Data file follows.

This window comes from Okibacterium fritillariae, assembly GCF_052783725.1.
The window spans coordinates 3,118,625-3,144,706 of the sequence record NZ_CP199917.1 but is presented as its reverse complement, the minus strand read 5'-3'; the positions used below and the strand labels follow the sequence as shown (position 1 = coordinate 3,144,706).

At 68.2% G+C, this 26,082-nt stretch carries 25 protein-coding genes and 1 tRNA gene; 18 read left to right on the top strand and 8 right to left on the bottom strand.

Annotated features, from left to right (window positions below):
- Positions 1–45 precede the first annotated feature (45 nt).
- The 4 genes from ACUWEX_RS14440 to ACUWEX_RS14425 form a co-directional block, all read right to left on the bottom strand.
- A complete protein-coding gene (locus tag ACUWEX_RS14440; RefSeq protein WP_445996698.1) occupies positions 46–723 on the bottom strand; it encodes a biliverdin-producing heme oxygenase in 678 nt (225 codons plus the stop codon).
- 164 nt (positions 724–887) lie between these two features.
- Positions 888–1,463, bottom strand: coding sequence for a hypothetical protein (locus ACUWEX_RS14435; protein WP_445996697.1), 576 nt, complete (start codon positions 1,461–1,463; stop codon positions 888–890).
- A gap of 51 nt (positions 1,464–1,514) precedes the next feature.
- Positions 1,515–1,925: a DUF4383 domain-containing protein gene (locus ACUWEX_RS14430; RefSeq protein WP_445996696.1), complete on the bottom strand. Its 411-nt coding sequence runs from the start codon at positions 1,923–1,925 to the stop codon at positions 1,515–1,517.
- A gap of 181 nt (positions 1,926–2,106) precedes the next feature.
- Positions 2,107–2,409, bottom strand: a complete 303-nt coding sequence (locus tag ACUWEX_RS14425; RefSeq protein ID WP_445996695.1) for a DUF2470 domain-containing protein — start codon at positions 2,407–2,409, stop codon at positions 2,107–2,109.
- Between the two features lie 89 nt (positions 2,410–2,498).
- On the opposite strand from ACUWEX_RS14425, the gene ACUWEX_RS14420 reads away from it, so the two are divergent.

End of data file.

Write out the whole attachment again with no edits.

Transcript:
This window comes from Okibacterium fritillariae, assembly GCF_052783725.1.
The window spans coordinates 3,118,625-3,144,706 of the sequence record NZ_CP199917.1 but is presented as its reverse complement, the minus strand read 5'-3'; the positions used below and the strand labels follow the sequence as shown (position 1 = coordinate 3,144,706).

At 68.2% G+C, this 26,082-nt stretch carries 25 protein-coding genes and 1 tRNA gene; 18 read left to right on the top strand and 8 right to left on the bottom strand.

Annotated features, from left to right (window positions below):
- Positions 1–45 precede the first annotated feature (45 nt).
- The 4 genes from ACUWEX_RS14440 to ACUWEX_RS14425 form a co-directional block, all read right to left on the bottom strand.
- A complete protein-coding gene (locus tag ACUWEX_RS14440; RefSeq protein WP_445996698.1) occupies positions 46–723 on the bottom strand; it encodes a biliverdin-producing heme oxygenase in 678 nt (225 codons plus the stop codon).
- 164 nt (positions 724–887) lie between these two features.
- Positions 888–1,463, bottom strand: coding sequence for a hypothetical protein (locus ACUWEX_RS14435; protein WP_445996697.1), 576 nt, complete (start codon positions 1,461–1,463; stop codon positions 888–890).
- A gap of 51 nt (positions 1,464–1,514) precedes the next feature.
- Positions 1,515–1,925: a DUF4383 domain-containing protein gene (locus ACUWEX_RS14430; RefSeq protein WP_445996696.1), complete on the bottom strand. Its 411-nt coding sequence runs from the start codon at positions 1,923–1,925 to the stop codon at positions 1,515–1,517.
- A gap of 181 nt (positions 1,926–2,106) precedes the next feature.
- Positions 2,107–2,409, bottom strand: a complete 303-nt coding sequence (locus tag ACUWEX_RS14425; RefSeq protein ID WP_445996695.1) for a DUF2470 domain-containing protein — start codon at positions 2,407–2,409, stop codon at positions 2,107–2,109.
- Between the two features lie 89 nt (positions 2,410–2,498).
- On the opposite strand from ACUWEX_RS14425, the gene ACUWEX_RS14420 reads away from it, so the two are divergent.